A washed out road with a closed bridge were hot topics during a public forum at the Grinder Man Restaurant in Arkansas City on Monday. 

More than 50 people gathered to express their concerns, ask questions and hear reports about the flood damaged roadway and the fate of the East Chestnut Avenue bridge, which has been closed since the flooding in early May.  Packing the restaurant to standing room only, the group came loaded with suggestions, complaints and even arguments as they demanded answers. 

Cowley County Administrator Lucas Goff, county commissioner Bob Voegele, and city commissioners Kanyon Gingher and Dan Jurkovich attended to address those concerns and explain the processes involved toward making repairs.

Despite clamor for action, Voegele said fixing the bridge and reopening that major passage would take time. 

He said he wouldn’t support any action until engineers advised him on what needs to be done to make the bridge compliant, and warned that it could take six months to a year to work out all of the details and funding.

Voegele said the bridge itself was thought to be in good shape, but that erosion of the embankment from the river to the road was biggest concern. He said repair cost could run between $600,000 and $800,000.

The county hopes FEMA would help with the costs but Voegle said he is doubtful.

“I think the government’s going to look at it and say ‘You’ve got a bridge a half mile to the north and a half mile to the south, why are we going to spend money on this bridge?’” he said, referring to the bridges at U.S. 166 and East Madison Avenue.

Jurkovich said that if the bridge were eliminated, it would create another problem that could cost the city more than $300,000. He said all of the water services for that side of the city go over that bridge.

“If the bridge is eliminated, we have to build some structure that holds that water pipe, or we’ll have to spend a much higher price to build a pump station to take the water across on Madison,” he said.

The county owns the bridge, but Jurkovich said the city would have to be involved one way or another.

Goff said if FEMA did provide repair funds, it would require a 75 percent match. The state has declared the county to be a disaster area, but the federal government has not.

“So we’re in a holding pattern at this point,” Goff said.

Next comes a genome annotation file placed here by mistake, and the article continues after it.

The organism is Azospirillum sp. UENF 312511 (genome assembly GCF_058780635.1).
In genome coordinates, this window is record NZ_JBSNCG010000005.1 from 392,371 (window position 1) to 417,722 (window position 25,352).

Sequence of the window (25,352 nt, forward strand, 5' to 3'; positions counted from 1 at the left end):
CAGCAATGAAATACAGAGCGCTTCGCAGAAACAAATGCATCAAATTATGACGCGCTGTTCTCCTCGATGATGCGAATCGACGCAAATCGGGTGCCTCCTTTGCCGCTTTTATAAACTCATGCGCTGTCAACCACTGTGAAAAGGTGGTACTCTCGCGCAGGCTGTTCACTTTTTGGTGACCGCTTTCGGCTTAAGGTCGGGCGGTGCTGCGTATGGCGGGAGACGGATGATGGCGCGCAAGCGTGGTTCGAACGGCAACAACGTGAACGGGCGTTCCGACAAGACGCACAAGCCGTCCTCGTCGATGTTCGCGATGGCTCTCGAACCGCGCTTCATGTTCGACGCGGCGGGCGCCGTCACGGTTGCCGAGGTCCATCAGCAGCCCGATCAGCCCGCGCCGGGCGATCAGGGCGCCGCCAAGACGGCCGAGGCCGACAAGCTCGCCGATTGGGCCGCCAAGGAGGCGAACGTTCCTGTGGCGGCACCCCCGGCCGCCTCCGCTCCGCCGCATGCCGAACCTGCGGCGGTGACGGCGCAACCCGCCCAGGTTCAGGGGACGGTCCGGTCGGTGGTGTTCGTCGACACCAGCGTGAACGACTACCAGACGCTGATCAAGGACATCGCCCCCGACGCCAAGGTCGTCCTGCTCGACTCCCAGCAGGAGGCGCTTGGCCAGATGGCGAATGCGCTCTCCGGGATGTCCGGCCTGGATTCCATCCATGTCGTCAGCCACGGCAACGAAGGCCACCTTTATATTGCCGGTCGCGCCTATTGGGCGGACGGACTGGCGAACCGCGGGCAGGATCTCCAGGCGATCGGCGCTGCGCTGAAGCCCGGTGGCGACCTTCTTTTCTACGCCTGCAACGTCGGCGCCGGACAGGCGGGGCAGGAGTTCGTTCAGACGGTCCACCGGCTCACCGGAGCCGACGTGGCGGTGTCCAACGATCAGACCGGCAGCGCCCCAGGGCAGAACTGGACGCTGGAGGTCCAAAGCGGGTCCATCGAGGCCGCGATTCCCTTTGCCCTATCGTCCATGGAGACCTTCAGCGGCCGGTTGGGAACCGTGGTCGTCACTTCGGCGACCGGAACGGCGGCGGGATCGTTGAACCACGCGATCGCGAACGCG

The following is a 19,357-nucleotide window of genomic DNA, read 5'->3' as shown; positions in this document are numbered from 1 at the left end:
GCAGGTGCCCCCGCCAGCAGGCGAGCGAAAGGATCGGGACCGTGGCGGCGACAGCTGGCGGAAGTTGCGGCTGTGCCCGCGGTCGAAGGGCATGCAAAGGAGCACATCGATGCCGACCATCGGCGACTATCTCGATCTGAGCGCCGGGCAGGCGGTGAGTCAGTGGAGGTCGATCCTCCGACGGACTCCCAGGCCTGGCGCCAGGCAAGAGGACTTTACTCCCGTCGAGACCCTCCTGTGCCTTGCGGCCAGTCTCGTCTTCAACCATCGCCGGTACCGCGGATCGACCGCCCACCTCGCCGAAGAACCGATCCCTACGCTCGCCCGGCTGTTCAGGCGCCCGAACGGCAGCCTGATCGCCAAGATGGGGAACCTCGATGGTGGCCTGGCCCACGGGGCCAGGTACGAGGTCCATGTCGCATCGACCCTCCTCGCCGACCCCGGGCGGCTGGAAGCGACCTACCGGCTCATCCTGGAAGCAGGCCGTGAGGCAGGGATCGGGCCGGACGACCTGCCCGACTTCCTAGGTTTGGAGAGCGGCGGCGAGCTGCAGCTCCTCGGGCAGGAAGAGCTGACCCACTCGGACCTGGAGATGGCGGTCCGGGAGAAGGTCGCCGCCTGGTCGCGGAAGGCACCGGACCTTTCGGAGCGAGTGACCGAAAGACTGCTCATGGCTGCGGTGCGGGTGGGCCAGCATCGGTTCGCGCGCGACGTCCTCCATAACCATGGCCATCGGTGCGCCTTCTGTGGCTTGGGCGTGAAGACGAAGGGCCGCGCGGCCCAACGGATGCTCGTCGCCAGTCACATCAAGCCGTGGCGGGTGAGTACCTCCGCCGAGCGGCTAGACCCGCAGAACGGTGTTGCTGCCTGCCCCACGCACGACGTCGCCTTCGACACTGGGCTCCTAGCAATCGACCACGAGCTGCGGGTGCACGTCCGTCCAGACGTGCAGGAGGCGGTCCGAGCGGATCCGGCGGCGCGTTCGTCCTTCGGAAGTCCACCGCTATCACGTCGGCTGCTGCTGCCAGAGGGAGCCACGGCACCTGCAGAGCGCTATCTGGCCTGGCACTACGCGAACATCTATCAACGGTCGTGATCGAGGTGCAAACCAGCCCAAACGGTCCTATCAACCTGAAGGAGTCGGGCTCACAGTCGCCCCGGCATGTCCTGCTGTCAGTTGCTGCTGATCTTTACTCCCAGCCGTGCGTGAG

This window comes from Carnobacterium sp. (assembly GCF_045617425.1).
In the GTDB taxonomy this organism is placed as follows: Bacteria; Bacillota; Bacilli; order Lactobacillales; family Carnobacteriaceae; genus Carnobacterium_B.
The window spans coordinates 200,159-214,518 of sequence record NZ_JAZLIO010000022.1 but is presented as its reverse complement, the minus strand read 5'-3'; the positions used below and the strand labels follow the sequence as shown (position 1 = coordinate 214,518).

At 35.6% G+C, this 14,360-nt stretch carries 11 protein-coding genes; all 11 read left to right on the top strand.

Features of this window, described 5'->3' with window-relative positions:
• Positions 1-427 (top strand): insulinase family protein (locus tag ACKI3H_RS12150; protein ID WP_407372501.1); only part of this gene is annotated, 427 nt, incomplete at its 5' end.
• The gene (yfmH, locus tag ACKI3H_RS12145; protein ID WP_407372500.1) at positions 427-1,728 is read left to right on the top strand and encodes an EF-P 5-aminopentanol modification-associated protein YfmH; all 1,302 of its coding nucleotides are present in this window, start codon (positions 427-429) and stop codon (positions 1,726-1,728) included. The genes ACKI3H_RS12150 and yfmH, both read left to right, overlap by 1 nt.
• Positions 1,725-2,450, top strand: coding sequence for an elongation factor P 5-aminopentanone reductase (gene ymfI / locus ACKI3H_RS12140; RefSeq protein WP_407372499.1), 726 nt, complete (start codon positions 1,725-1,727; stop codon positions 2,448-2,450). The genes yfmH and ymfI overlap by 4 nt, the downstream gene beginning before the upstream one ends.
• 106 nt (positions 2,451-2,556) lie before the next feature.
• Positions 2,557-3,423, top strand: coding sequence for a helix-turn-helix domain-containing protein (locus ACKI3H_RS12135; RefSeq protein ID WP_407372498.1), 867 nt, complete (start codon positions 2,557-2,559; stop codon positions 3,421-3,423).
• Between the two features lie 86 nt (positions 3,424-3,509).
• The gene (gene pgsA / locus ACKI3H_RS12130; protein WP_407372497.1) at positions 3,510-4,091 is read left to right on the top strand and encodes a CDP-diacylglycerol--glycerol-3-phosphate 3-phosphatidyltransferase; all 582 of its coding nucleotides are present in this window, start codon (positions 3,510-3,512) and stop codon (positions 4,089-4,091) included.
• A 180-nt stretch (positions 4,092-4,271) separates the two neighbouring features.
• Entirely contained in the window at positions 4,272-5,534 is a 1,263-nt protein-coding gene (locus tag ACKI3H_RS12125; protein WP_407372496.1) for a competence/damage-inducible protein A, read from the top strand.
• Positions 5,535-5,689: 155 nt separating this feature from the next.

One of the concerns expressed during the forum was the question of who is actually responsible for the repairs, which entities should pay, and what amounts.

Jurkovich observed that from the east side, the city owns the road up to the bridge, the county owns the bridge, the township owns the road up to the bypass, and the Corp of Engineers is responsible for the river.

Jim Sybrant, who lives east of the bridge, said he was tired of watching various government entities play the game of who is responsible. 

“The Corp is responsible, the city is responsible, the county is responsible, the township needs to help,” he said. “We all need to do it.”

Sybrant said he understands the city and county reluctance to dig up $600,000 and the make the effort to get funding from the federal government, but they are creating a fear that the bridge will just be closed permanently.

“I’ll be damned if they are going to close that bridge,” he said. “I promise you they won’t close that bridge. If I’ve got a life left in me, they will not close that bridge.”

Sybrant said that if the city can spend $500,000 on a walking trail it can find money to fix the bridge. He claimed the area east of the bridge does not get back in services who it pays in taxes.

“Ark City doesn’t start and stop at the Chestnut Bridge,” he said. “ Ark City is the entire community that reaches out into Parkerfield and IXL and all these other areas, so why don’t we all work together?”

Gingher, the city commissioner, said an estimated 2,000 people use that road and bridge each day. Detours are causing delays and increased traffic in other areas, and emergency services are also affected. 

The fire chief said there could be a three-minute delay getting to a house fire or paramedic call, Gingher said.

Voegele said it is understandable that everyone wants immediate action, but he warned that there would be no quick fix.

“I’m not going to open that road back up and have that bank fade off and not have the correct bank going there to save peoples lives,” he said. “If we don’t fix that whole embankment, the county becomes liable for anything that goes on.”

The county commission is expected to address the bridge at its next meeting, which  starts at 9 a.m. July 2 at the courthouse in Winfield.

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